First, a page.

Git 101 and its day to day usage: Part 2

Abhinav Dhasmana
Feb 22, 2017 · 3 min read

This is a part two of a series of blog where I am planning to capture on how we provide technical apprenticeship to new college graduates that intern with us. Part 1 can be found here


If you noticed in part 1, everything was about working with git changes that are local on your box. This post will cover some common scenarios which you might encounter.

Scenario 1: You are starting a new feature/bug fix.

Make sure your master is updated. This can avoid conflicts and make merging easier.

Simply do a git pull.

Initial state

After git pull

Now, you can create a new branch from master

Scenario 2: You have completed your work on your branch and want to make this change to master.

You can run git merge feature-branch on a master branch

There can be two scenarios here:

2.1 When no commit has been made to master since you created your own branch.

After merge, the git tree would look like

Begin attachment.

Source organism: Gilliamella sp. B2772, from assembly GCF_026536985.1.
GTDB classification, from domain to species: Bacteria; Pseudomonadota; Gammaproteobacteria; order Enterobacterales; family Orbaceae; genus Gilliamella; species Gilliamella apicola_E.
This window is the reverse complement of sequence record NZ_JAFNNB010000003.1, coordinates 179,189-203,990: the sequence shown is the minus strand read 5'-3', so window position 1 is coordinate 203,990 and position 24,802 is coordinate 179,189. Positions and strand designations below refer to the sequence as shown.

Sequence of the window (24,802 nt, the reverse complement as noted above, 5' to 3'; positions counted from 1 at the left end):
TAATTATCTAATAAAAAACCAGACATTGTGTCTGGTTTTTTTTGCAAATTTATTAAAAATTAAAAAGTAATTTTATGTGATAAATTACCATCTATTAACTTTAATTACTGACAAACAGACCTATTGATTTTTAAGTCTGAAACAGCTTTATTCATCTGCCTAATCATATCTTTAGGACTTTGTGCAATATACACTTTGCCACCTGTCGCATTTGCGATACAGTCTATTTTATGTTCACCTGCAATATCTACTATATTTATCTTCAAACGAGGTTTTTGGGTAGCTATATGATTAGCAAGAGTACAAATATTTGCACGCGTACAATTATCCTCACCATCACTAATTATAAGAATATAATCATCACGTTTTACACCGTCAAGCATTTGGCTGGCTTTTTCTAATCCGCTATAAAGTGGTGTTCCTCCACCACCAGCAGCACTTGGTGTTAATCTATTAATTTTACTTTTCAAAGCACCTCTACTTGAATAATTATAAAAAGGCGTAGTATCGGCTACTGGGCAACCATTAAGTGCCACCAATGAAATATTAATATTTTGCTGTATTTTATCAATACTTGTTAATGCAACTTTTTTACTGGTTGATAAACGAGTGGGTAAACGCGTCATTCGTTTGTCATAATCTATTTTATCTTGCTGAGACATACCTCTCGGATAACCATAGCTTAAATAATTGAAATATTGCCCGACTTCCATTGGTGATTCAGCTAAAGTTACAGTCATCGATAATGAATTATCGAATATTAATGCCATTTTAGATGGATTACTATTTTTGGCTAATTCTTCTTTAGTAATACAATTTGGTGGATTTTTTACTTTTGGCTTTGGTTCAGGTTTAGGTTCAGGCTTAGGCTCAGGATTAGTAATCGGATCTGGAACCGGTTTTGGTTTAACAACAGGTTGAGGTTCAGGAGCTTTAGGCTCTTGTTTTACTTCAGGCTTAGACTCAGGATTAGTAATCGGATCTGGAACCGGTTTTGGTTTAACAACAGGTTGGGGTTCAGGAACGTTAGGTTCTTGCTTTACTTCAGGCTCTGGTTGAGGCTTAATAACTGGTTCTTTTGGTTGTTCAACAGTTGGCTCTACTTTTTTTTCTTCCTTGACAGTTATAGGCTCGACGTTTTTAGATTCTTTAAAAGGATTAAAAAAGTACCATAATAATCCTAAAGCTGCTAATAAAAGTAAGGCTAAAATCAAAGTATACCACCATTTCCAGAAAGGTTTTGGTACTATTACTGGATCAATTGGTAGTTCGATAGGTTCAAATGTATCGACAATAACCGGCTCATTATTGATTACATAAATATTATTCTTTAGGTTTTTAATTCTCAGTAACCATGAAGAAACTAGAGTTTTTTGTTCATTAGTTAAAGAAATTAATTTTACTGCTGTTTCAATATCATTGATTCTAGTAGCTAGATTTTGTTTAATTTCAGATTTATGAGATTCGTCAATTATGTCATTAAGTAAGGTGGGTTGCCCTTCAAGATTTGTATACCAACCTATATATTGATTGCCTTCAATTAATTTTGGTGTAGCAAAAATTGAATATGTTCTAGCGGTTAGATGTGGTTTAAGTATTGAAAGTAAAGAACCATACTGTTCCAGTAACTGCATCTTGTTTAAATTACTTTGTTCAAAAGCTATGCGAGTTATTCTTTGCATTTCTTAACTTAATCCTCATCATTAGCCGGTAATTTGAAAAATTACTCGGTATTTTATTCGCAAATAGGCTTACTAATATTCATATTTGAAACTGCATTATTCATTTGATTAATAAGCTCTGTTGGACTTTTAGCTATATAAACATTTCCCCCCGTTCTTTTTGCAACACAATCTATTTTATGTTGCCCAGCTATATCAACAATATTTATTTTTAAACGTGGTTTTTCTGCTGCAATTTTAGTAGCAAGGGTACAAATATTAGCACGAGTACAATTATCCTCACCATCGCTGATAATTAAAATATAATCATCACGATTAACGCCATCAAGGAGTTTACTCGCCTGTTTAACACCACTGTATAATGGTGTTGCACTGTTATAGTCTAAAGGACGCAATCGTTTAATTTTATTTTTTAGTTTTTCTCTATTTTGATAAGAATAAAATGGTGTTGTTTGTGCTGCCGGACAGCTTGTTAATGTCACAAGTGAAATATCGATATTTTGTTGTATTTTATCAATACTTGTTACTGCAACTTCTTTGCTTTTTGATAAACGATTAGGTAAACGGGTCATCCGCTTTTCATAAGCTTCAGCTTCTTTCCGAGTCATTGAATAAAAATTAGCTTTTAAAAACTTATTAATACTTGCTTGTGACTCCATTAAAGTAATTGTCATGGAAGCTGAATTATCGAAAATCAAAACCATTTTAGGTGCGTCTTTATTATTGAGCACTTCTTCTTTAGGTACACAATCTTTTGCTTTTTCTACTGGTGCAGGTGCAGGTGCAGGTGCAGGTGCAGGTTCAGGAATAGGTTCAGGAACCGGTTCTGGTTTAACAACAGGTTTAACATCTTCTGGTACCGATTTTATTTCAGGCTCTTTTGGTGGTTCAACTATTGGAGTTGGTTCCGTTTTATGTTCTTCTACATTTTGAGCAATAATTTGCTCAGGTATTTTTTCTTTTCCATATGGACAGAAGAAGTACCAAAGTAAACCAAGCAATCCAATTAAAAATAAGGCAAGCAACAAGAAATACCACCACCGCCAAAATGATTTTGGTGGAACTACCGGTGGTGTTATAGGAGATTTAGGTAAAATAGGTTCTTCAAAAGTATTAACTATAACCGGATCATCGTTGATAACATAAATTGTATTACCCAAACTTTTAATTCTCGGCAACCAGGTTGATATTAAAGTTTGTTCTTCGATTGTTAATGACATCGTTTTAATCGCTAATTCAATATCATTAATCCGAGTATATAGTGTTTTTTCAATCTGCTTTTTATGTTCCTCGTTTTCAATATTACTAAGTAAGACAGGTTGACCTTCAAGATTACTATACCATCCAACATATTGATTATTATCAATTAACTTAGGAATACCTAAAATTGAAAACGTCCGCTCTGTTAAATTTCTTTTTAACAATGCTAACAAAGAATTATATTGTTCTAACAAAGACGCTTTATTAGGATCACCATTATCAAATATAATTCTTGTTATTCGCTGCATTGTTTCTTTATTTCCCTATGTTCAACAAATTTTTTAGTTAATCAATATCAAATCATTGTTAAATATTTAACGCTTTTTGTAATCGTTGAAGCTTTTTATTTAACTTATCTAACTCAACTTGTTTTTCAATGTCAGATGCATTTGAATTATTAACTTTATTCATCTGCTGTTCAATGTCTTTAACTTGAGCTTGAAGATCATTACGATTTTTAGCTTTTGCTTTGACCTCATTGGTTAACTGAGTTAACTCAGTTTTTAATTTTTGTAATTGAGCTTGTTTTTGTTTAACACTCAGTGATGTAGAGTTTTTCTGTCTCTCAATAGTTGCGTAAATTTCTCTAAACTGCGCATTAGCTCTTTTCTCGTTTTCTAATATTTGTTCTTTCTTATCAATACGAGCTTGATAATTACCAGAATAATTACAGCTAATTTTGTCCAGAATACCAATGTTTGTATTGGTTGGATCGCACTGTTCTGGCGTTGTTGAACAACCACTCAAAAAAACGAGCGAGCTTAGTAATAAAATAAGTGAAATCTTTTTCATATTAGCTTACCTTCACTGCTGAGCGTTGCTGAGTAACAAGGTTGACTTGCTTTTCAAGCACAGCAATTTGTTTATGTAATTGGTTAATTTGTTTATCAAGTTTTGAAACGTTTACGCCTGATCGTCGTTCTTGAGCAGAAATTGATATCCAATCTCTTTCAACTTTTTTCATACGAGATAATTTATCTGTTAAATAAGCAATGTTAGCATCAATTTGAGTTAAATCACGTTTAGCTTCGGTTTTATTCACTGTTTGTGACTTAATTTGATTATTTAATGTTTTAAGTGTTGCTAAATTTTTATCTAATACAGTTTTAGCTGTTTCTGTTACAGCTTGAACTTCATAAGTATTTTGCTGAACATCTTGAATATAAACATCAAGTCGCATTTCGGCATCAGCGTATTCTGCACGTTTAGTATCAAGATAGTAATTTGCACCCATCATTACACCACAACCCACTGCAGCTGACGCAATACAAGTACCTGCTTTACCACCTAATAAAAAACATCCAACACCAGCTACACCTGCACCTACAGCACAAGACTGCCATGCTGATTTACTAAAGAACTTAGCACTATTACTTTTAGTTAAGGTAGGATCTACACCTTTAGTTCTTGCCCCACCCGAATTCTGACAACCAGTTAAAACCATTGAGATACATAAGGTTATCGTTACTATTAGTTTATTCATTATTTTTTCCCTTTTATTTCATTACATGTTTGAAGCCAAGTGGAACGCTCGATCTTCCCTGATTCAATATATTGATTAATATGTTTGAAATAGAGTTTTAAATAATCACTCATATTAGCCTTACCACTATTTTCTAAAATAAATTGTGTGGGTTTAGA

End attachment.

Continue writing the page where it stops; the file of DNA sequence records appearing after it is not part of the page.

This merge is known as fast forward merge as all git had to do was to move its head from 2 to 4.

2.2 When commit has been made to master since you created your own branch.

In a scenario like this, git creates a new commit, a merge commit, and points your master to it. This is known as 3-way merge

In the above diagram, commit 6 is created by git. In this scenario, we can enter into a situation where we have a conflict. You can get a message like

To solve this, you would have to do the following steps.

Scenario 3: There is more than one person working on your branch. You want to incorporate those changes before raising a pull request

This scenario is no different than scenario 1. Just run git pull origin feature-branchand you are good.

Scenario 4: You want to incorporate changes from another branch

There are scenarios where you would like to take a change from another branch on which you would like to develop upon.

Now, you want changes in commit 4 and build on top of it. You can run the following commands to make this happen

After running this, your git tree will look like this.

Note that the commit after 4 are 3' and 5' and not 3 and 5 as rebase rewrites the commit history.

Missed anything? Let me know in comments and I’ll add it.

Thanks to Mahesh Haldar.

Abhinav Dhasmana

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Tech Architect at mfine. Ex-McKinsey/Microsoft/Slideshare/SAP, Tech Enthusiast, Passionate about India. Opinions are mine